‘EQUINE welfare is a top priority’ said the head of the town’s racecourse after it was revealed two horses were fatally injured during the weekend’s racing.
Animal Aid said the horses were injured while racing at the Wood Lane course on Saturday – during the UB40 race day.
It revealed Jasper Mancini broke down lame with an injured foreleg just short of the winning post in the 6.40pm hurdle race, then just 35 minutes later Cap Elorn suffered a horrific fall at the final open-ditch fence in the 7.15pm handicap chase.
This brings Uttoxeter’s horse death toll up to 32 since March 2007 and now the organisation says that urgent action is required by both the racecourse and the British Horseracing Authority to prevent further horse deaths.
However, David MacDonald, executive director of Uttoxeter Racecourse, said that the safety of the animals is taken very seriously.
He told the Post and Times: “Equine welfare is a top priority at Uttoxeter Racecourse as it is at all British racecourses. Of course we regret any serious incidents and have expressed our sympathies to the connections of the horses concerned.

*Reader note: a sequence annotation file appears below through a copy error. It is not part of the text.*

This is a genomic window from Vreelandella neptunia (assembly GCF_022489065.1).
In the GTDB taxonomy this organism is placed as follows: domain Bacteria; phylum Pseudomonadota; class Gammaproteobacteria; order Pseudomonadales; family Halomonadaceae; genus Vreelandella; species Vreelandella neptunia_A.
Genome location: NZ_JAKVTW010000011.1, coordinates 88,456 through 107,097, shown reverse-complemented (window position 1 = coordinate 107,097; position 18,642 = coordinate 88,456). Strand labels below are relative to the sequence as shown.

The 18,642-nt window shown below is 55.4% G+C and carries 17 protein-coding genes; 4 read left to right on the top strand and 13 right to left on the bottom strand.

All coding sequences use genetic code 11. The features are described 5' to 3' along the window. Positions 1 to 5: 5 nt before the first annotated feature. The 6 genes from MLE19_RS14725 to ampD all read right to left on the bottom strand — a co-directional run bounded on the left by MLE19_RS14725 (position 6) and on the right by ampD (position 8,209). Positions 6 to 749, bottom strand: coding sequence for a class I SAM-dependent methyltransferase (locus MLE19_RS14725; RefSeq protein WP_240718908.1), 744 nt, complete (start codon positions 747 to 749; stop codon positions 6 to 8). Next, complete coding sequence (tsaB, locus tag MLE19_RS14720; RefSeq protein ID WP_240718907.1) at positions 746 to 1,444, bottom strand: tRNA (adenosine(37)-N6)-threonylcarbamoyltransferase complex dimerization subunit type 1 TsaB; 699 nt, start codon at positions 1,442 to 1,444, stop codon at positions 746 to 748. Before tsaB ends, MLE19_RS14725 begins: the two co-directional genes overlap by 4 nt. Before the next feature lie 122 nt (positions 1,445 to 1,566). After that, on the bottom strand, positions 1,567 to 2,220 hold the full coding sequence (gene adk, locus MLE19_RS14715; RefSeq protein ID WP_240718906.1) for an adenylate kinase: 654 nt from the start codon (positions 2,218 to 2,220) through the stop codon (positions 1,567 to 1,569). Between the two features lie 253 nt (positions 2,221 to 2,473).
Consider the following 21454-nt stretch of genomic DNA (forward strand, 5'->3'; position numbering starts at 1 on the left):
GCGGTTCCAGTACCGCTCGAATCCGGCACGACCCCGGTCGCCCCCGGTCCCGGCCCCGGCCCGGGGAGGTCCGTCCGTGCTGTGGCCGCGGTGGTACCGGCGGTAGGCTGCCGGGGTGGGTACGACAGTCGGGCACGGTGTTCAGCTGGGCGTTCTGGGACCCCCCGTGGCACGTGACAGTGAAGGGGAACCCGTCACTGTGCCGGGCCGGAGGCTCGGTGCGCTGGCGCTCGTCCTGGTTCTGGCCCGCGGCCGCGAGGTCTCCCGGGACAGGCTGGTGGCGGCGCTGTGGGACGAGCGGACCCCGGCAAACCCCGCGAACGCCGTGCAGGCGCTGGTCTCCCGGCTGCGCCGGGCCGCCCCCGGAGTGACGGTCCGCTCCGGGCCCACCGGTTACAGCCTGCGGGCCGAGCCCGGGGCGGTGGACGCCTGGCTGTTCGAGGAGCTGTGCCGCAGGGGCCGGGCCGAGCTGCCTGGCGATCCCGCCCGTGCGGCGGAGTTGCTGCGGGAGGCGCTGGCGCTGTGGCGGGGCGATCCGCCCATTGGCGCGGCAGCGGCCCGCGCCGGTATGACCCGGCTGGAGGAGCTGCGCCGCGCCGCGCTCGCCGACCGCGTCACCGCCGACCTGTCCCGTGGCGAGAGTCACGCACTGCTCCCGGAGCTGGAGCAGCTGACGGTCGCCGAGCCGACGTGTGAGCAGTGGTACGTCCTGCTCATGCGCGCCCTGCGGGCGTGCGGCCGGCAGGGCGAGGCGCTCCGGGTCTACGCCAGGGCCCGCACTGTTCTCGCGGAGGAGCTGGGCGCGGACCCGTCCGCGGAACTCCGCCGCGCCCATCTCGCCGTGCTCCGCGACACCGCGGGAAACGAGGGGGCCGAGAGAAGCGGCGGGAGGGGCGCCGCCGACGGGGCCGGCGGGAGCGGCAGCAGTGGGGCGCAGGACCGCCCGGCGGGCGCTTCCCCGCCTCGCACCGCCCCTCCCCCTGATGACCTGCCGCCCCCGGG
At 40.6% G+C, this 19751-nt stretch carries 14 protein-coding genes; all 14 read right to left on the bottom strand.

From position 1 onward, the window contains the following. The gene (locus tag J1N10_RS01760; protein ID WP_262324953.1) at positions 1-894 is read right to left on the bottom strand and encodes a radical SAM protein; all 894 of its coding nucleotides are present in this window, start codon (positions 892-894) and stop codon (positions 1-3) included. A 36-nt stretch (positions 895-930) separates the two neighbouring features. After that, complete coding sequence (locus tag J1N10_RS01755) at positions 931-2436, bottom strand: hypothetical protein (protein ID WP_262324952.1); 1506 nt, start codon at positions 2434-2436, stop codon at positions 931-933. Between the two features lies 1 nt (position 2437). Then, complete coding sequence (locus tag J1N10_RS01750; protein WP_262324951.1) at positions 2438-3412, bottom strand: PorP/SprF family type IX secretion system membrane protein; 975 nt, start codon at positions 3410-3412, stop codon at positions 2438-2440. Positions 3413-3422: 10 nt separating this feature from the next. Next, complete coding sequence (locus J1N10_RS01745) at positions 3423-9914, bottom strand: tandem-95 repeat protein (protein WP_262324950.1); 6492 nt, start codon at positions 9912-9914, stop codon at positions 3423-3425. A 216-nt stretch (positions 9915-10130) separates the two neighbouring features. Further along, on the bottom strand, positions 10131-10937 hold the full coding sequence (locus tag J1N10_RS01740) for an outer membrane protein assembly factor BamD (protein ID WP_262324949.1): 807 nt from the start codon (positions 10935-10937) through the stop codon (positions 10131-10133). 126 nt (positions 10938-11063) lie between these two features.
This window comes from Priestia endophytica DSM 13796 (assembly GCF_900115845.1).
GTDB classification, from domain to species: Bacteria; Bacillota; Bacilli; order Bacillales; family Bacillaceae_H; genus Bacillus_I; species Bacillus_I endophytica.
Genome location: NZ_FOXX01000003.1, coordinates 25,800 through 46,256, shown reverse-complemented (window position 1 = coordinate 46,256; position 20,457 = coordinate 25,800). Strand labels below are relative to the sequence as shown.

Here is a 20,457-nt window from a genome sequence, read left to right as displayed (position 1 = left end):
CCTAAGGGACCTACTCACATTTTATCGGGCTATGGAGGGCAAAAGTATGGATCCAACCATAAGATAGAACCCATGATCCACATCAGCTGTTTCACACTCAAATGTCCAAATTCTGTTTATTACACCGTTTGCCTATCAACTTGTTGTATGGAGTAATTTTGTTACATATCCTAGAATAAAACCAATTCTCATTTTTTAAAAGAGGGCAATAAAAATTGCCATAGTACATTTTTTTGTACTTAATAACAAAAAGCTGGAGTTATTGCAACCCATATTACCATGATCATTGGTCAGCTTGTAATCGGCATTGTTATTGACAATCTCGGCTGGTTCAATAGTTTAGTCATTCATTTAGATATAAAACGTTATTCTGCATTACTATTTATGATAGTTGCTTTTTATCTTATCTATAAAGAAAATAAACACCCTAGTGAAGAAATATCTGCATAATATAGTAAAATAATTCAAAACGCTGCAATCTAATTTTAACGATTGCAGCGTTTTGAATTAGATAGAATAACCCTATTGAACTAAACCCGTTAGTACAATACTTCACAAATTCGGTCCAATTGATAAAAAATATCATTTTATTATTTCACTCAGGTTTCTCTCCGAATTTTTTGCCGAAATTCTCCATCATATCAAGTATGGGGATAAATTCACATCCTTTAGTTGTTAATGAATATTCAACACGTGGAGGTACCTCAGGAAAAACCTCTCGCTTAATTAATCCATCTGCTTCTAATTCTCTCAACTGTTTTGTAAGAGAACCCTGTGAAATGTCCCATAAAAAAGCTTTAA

“As with any equine incidents it is routine that we carry out a full investigation, these cases were unrelated and unfortunate incidents.
“The British Horseracing Authority (BHA) is the Government recognised body responsible for the regulation of horseracing. Together with recognised welfare charities the RSPCA and World Horse Welfare, BHA is a leading signatory of the National Equine Welfare Protocol.
“The highest standards of horse welfare are demanded of all jockeys, trainers and racecourses and none of the 1,450 fixtures held annually in Britain can take place unless key BHA equine welfare criteria have been satisfied.
“As with any equine activity, racing is a sport that carries risk, and as with any equine activity that risk can never be entirely eliminated.
“British Racing is open and transparent about the risks involved.
“From around 90,000 runners each year the average fatality rate is just 0.2 per cent, a figure which has decreased by 33 per cent in the last 15 years. In 2013 the fatality rate at Uttoxeter was well below the national five-year average for jump racing.
“In return for this small level of risk, the 14,000 horses in training at any one time are provided with levels of care and a quality of life that is virtually unsurpassed by any other domesticated animal.
“Animal Aid are not a welfare organisation, nor are they a charity. Their stated aim is to ban all Horseracing, despite the fact that this would have disastrous consequences for the thoroughbred horse as a breed, as well as the rural economy in areas such as Uttoxeter.”